I think one of the really key messages is that we really should perform urine albumin screening among the patients with type 2 diabetes in order to identify patients that are at risk of adverse cardiovascular and kidney outcomes earlier for earlier intervention. I think the nonsteroidal MRAs should be initiated in early stages of kidney disease, as shown by the entire spectrum of CKD with the type 2 diabetes in the trials.
For the most part, we’re underutilizing the urine albumin creatinine ratio, so we should be checking it a little bit more. Now we have agents that work. Between the nonsteroidal and the steroidal-based mineralocorticoid receptor antagonists, the nonsteroidal mineralocorticoid receptor antagonist finerenone has demonstrated significant benefit in terms of curtailing the natural progression of chronic kidney disease.
I think it is clear that we have a new therapy in this area. We have an answer to why we should measure UACR. We have an answer to “so what?” for those with preserved eGFR.
I want to thank Dr. Wang and Dr. Morales. I want to thank you all for being here and looking forward to our next discussion.
You have been listening to CME on ReachMD. This activity is provided by Medtelligence.
To receive your free CME credit, or to download this activity, go to ReachMD.com/Medtelligence. Thank you for listening.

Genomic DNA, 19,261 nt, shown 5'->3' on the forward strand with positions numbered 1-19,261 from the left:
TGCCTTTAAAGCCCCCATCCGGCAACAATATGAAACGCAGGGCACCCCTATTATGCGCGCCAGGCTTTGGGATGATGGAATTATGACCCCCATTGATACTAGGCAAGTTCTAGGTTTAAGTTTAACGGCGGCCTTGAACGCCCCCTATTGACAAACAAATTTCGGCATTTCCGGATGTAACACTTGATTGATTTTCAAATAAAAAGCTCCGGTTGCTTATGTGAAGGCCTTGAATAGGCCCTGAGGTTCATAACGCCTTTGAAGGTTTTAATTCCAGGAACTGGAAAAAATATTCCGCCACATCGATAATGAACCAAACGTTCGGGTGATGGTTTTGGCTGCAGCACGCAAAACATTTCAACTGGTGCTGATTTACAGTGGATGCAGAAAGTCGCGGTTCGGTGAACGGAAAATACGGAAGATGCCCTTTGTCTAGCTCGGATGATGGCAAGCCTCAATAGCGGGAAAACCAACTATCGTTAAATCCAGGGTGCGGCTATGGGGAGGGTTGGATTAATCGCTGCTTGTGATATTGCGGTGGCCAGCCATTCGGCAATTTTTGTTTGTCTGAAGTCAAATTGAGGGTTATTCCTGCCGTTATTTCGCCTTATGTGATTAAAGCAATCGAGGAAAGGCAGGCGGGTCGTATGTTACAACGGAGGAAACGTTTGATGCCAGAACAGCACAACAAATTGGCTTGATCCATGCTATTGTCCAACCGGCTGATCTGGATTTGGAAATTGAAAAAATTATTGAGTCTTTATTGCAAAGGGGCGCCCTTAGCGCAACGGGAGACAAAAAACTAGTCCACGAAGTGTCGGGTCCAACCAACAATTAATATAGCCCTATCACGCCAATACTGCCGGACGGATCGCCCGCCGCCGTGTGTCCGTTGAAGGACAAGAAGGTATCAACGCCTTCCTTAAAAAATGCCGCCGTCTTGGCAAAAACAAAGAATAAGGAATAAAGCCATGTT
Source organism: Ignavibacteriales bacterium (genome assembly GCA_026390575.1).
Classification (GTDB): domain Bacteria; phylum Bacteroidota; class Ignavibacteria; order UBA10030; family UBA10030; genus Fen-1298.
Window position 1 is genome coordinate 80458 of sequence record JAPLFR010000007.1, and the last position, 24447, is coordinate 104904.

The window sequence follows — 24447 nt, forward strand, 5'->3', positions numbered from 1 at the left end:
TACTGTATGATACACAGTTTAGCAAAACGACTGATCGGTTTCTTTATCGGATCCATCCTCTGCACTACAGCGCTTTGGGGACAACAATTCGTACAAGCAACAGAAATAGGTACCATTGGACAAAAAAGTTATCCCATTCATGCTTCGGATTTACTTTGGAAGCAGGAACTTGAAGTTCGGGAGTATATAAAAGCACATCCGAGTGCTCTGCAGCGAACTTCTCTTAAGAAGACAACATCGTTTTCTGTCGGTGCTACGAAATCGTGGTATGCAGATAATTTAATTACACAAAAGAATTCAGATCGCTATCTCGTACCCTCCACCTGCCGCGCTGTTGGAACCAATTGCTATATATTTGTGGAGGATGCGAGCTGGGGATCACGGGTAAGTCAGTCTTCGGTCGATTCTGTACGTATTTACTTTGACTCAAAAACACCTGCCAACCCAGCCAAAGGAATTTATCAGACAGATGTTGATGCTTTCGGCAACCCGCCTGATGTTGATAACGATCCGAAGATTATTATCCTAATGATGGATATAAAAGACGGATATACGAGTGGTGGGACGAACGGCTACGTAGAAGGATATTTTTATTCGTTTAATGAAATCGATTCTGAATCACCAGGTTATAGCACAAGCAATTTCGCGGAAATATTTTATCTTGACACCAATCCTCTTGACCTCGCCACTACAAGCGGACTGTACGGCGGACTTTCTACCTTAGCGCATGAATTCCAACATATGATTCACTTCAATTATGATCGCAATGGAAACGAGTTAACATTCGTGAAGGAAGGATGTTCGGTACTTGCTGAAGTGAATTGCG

- Host: Gerasimos S. Filippatos, MD, FESC, FHFA, FHFSA(h)
- Guest: Javier Morales, MD, FACP, FACE
- Guest: Angela Yee-Moon Wang, MD, FACP, FACE
Tune in to ensure that you have the up-to-date cardiorenal data you need to improve care and outcomes for your patients with CKD in T2D.
Available credits: 0.25
In accordance with the ACCME Standards for Integrity and Independence, Global Learning Collaborative (GLC) requires that individuals in a position to control the content of an educational activity disclose all relevant financial relationships with any ineligible company. GLC mitigates all conflicts of interest to ensure independence, objectivity, balance, and scientific rigor in all its educational programs.
Gerasimos S. Filippatos, MD, FESC, FHFA, FHFSA(h)
Professor of Cardiology, National and Kapodistrian University of Athens
Chair, Department of Cardiology, Athens University Hospital Attikon
Consulting Fees: Boehringer Ingelheim, Servier
Commercial Interest Speakers Bureau: Boehringer Ingelheim, Novartis
Contracted Research: Amgen, Bayer, Vifor Pharma
Javier Morales, MD, FACP, FACE
Associate Clinical Professor of Medicine
Donald and Barbara Zucker School of Medicine at Hofstra/Northwell
Commercial Interest Speakers Bureau: Bayer, Boehringer Ingelheim, Eli Lilly and Company, Novo Nordisk, Inc.
Consulting Fees: Bayer, Boehringer Ingelheim, Eli Lilly and Company, Novo Nordisk, Inc.
Contracted Research: Novo Nordisk, Inc.
Angela Yee-Moon Wang, MD, PhD, FRCP
Faculty of Medicine
Queen Mary Hospital
The University of Hong Kong
Hong Kong, China
Nothing to disclose.
- Sean Barrett has nothing to disclose.
- Megan Clem has nothing to disclose.
- Cindy Davidson has nothing to disclose.
- Amanda Hilferty has nothing to disclose.
- Mario P. Trucillo, PhD, MS, has nothing to disclose.